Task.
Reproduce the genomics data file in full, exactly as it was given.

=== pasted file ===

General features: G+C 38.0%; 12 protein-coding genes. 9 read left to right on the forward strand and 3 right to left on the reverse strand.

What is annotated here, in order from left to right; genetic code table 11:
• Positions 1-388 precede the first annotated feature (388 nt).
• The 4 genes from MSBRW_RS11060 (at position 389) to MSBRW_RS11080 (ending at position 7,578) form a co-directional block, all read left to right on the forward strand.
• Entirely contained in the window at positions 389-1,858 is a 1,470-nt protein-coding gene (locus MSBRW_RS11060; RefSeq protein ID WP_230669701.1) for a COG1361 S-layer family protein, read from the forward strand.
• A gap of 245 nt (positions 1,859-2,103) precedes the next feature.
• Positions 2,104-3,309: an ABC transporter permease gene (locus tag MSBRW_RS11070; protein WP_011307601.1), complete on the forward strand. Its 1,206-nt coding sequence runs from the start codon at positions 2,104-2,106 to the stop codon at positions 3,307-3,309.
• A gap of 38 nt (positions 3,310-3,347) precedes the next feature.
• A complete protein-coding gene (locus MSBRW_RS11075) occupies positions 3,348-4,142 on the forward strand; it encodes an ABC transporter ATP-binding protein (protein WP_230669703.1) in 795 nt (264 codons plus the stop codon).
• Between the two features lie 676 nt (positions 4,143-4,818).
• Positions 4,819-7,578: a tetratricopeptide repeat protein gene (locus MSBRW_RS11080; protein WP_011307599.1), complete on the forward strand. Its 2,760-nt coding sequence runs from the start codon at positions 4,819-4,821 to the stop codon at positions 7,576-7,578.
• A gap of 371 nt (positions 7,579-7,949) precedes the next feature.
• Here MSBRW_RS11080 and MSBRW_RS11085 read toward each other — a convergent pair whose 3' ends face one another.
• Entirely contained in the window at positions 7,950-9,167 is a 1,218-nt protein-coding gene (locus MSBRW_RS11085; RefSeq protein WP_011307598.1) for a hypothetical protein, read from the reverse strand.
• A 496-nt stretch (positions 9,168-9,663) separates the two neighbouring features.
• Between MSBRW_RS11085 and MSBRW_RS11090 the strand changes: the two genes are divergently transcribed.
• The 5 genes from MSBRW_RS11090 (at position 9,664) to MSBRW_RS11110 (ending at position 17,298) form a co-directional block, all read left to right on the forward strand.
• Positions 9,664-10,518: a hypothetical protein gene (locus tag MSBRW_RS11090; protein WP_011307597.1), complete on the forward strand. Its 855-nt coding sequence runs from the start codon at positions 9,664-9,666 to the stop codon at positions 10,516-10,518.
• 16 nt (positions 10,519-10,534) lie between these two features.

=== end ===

General features: G+C 38.0%; 12 protein-coding genes. 9 read left to right on the forward strand and 3 right to left on the reverse strand.

What is annotated here, in order from left to right; genetic code table 11:
• Positions 1-388 precede the first annotated feature (388 nt).
• The 4 genes from MSBRW_RS11060 (at position 389) to MSBRW_RS11080 (ending at position 7,578) form a co-directional block, all read left to right on the forward strand.
• Entirely contained in the window at positions 389-1,858 is a 1,470-nt protein-coding gene (locus MSBRW_RS11060; RefSeq protein ID WP_230669701.1) for a COG1361 S-layer family protein, read from the forward strand.
• A gap of 245 nt (positions 1,859-2,103) precedes the next feature.
• Positions 2,104-3,309: an ABC transporter permease gene (locus tag MSBRW_RS11070; protein WP_011307601.1), complete on the forward strand. Its 1,206-nt coding sequence runs from the start codon at positions 2,104-2,106 to the stop codon at positions 3,307-3,309.
• A gap of 38 nt (positions 3,310-3,347) precedes the next feature.
• A complete protein-coding gene (locus MSBRW_RS11075) occupies positions 3,348-4,142 on the forward strand; it encodes an ABC transporter ATP-binding protein (protein WP_230669703.1) in 795 nt (264 codons plus the stop codon).
• Between the two features lie 676 nt (positions 4,143-4,818).
• Positions 4,819-7,578: a tetratricopeptide repeat protein gene (locus MSBRW_RS11080; protein WP_011307599.1), complete on the forward strand. Its 2,760-nt coding sequence runs from the start codon at positions 4,819-4,821 to the stop codon at positions 7,576-7,578.
• A gap of 371 nt (positions 7,579-7,949) precedes the next feature.
• Here MSBRW_RS11080 and MSBRW_RS11085 read toward each other — a convergent pair whose 3' ends face one another.
• Entirely contained in the window at positions 7,950-9,167 is a 1,218-nt protein-coding gene (locus MSBRW_RS11085; RefSeq protein WP_011307598.1) for a hypothetical protein, read from the reverse strand.
• A 496-nt stretch (positions 9,168-9,663) separates the two neighbouring features.
• Between MSBRW_RS11085 and MSBRW_RS11090 the strand changes: the two genes are divergently transcribed.
• The 5 genes from MSBRW_RS11090 (at position 9,664) to MSBRW_RS11110 (ending at position 17,298) form a co-directional block, all read left to right on the forward strand.
• Positions 9,664-10,518: a hypothetical protein gene (locus tag MSBRW_RS11090; protein WP_011307597.1), complete on the forward strand. Its 855-nt coding sequence runs from the start codon at positions 9,664-9,666 to the stop codon at positions 10,516-10,518.
• 16 nt (positions 10,519-10,534) lie between these two features.